Cryptology ePrint Archive: Report 2021/1704

Verifiable Encryption from MPC-in-the-Head

Akira Takahashi and Greg Zaverucha

Abstract: Verifiable encryption (VE) is a protocol where one can provide assurance that an encrypted plaintext satisfies certain properties. It is an important buiding block in cryptography with many useful applications, such as key escrow, group signatures, optimistic fair exchange, etc. However, a majority of previous VE schemes are restricted to instantiation with specific public-key encryption schemes or relations.

In this work, we propose a novel framework that realizes VE protocols using the MPC-in-the-head zero-knowledge proof systems (Ishai et al. STOC 2007). Our generic compiler can turn a large class of MPC-in-the-head ZK proofs into secure VE protocols for any CPA secure public-key encryption (PKE) schemes with the undeniability property, a notion that essentially guarantees binding of encryption when used as a commitment scheme.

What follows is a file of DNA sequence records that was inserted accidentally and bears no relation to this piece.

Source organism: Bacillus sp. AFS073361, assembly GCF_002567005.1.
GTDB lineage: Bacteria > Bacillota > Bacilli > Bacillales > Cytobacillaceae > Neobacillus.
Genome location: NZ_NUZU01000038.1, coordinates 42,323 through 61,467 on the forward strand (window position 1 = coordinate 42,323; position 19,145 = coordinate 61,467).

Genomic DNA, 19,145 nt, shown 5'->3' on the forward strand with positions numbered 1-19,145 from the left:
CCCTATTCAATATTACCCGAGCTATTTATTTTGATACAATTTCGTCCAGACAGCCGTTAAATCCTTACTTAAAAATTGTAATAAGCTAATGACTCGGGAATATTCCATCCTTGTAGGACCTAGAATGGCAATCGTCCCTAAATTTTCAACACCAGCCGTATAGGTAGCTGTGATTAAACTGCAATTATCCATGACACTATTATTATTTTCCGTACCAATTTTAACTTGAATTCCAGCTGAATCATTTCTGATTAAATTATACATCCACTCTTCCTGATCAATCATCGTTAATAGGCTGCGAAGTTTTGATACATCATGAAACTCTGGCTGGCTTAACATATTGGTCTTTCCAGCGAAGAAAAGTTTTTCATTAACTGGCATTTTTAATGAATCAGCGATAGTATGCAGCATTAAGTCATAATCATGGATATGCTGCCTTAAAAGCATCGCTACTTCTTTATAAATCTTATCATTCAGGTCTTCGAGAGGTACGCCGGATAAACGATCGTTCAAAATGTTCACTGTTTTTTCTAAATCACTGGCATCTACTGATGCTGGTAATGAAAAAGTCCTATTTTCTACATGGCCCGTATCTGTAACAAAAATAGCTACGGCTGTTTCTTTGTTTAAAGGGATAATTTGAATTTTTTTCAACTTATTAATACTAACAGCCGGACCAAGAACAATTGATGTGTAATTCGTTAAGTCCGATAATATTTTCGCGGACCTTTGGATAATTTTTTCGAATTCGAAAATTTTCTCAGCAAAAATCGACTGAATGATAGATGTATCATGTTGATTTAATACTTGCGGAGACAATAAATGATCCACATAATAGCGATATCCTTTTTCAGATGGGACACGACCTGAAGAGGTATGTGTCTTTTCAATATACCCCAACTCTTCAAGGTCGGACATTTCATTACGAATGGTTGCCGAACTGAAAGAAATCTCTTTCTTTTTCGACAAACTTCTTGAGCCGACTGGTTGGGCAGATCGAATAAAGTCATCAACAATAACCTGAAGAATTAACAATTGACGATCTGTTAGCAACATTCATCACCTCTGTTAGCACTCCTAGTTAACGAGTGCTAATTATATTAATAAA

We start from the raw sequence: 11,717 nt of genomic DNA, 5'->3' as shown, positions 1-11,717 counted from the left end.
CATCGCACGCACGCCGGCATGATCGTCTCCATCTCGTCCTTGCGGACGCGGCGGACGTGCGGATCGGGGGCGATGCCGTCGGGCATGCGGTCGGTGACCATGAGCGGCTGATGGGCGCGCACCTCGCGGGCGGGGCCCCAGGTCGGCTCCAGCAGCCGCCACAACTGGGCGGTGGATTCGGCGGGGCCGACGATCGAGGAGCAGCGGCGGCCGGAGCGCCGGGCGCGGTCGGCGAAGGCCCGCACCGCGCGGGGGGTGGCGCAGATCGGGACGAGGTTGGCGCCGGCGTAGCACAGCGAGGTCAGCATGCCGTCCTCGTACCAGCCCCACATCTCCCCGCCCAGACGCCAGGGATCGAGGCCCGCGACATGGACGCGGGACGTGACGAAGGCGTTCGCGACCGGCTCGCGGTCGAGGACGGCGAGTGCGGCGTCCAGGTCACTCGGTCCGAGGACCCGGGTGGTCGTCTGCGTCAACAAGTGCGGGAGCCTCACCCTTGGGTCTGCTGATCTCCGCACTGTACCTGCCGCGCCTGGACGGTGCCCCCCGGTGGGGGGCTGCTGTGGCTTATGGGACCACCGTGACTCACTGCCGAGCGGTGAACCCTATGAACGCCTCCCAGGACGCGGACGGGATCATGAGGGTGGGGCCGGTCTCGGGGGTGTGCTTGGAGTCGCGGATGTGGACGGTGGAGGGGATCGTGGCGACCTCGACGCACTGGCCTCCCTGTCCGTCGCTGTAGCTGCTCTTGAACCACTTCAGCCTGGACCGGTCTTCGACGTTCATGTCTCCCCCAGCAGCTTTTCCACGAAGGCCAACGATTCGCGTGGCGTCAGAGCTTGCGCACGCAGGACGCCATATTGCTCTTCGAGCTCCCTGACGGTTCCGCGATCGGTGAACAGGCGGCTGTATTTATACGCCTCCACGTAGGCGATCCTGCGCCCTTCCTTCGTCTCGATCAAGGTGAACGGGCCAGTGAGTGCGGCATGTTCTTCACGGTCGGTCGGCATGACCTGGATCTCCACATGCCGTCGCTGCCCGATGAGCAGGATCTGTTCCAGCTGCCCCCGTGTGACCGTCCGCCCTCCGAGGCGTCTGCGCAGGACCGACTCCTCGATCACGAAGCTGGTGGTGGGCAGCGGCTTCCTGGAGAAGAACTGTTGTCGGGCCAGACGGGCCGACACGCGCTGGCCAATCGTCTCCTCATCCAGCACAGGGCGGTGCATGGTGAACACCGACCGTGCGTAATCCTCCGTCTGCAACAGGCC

Our framework is versatile: because the circuit proven by the MPC-in-the-head prover is decoupled from a complex encryption function, the prover’s work can be focused on proving properties (i.e. relation) about the encrypted data, not the proof of plaintext knowledge. Hence, our approach allows for instantiation with various combinations of properties about encrypted data and encryption functions. As concrete applications we describe new approaches to verifiably encrypting discrete logarithms in any prime order group and AES private keys.

Category / Keywords: verifiable encryption, zero knowledge proof, MPC-in-the-head

Date: received 31 Dec 2021

Contact author: takahashi at cs au dk, gregz at microsoft com

Available format(s): PDF | BibTeX Citation

Version: 20211231:122507 (All versions of this report)

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